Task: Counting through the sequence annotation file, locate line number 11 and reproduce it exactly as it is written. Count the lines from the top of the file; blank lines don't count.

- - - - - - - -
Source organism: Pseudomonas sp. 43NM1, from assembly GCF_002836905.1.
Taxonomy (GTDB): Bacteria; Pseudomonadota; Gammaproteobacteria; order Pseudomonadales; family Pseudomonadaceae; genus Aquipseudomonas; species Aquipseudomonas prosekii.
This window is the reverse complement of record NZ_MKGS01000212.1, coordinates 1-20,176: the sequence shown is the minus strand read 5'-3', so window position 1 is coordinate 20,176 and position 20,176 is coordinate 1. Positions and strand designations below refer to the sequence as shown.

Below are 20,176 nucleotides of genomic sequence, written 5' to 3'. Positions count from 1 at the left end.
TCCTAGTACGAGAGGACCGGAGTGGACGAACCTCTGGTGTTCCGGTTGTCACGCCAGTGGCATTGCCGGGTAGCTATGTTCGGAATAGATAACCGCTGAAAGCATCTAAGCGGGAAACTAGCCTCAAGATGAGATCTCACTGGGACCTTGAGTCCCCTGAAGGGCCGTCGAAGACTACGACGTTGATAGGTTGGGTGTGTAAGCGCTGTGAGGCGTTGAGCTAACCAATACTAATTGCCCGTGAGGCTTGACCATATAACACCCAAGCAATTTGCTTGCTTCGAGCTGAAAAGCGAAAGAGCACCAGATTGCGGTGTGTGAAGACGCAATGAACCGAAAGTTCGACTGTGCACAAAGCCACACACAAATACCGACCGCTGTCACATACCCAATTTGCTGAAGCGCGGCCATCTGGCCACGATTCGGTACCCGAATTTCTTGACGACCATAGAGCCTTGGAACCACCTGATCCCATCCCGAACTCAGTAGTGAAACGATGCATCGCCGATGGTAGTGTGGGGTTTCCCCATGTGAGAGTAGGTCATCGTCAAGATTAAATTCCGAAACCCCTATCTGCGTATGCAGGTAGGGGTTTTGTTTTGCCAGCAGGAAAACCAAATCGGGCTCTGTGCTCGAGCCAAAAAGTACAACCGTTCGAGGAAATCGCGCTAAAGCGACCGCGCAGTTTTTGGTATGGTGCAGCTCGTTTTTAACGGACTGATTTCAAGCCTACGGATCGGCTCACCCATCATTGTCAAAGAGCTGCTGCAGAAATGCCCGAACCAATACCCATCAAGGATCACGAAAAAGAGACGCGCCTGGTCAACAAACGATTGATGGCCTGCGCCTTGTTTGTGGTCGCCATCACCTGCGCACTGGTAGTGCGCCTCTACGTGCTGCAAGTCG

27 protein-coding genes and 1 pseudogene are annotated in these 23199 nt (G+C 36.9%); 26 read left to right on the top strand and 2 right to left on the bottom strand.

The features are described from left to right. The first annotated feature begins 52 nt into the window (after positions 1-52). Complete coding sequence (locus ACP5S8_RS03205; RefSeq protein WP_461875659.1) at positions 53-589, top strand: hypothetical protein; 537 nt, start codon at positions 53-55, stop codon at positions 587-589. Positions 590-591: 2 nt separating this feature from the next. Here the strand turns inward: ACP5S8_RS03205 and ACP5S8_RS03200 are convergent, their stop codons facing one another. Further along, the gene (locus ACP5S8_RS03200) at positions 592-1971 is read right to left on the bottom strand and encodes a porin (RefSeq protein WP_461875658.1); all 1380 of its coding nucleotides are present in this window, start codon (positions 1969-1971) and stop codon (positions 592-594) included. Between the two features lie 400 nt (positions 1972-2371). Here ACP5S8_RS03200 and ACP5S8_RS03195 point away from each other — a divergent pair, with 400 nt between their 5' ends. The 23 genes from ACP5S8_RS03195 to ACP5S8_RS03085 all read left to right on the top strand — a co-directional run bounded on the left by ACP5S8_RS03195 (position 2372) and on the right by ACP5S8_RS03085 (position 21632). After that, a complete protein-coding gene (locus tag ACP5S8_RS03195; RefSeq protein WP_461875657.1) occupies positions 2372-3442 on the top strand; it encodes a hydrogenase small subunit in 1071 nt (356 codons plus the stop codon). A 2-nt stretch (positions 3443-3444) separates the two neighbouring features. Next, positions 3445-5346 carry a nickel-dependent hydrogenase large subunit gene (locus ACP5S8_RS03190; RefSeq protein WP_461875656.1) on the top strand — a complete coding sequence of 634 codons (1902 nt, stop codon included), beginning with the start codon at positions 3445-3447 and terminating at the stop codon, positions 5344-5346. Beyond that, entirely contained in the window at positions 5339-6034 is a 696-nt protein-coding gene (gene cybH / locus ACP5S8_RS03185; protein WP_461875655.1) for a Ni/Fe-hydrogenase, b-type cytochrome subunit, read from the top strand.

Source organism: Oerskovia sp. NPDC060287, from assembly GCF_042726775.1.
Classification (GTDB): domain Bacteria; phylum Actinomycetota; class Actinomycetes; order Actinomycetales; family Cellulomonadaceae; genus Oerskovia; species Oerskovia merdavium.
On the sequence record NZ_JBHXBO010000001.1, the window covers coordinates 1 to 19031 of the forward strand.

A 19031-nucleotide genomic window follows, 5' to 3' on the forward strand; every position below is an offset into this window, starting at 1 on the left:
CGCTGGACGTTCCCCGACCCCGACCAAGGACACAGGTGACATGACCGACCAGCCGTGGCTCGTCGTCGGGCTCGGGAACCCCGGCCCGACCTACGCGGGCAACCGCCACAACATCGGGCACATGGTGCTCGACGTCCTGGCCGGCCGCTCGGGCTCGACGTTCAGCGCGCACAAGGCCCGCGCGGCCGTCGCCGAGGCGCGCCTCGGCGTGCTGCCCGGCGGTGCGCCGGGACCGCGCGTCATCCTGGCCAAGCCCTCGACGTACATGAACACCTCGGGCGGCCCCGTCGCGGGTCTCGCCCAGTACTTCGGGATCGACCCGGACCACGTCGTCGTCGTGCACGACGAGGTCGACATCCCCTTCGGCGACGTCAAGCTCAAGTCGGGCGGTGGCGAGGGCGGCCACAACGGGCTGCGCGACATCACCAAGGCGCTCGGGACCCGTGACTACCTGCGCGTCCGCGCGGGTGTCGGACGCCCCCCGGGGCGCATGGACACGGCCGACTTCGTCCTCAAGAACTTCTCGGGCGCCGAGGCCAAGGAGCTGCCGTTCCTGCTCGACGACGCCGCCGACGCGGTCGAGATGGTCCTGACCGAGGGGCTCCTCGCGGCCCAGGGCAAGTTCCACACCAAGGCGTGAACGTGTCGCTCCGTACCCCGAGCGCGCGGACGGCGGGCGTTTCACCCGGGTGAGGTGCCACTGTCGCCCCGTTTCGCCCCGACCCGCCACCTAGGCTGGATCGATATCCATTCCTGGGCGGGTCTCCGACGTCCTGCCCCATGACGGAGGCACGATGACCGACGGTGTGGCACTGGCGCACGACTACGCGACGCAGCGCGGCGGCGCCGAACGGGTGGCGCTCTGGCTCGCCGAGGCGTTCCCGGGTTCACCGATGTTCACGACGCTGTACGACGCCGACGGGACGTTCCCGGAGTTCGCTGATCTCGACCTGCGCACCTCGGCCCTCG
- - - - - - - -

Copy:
A 19031-nucleotide genomic window follows, 5' to 3' on the forward strand; every position below is an offset into this window, starting at 1 on the left: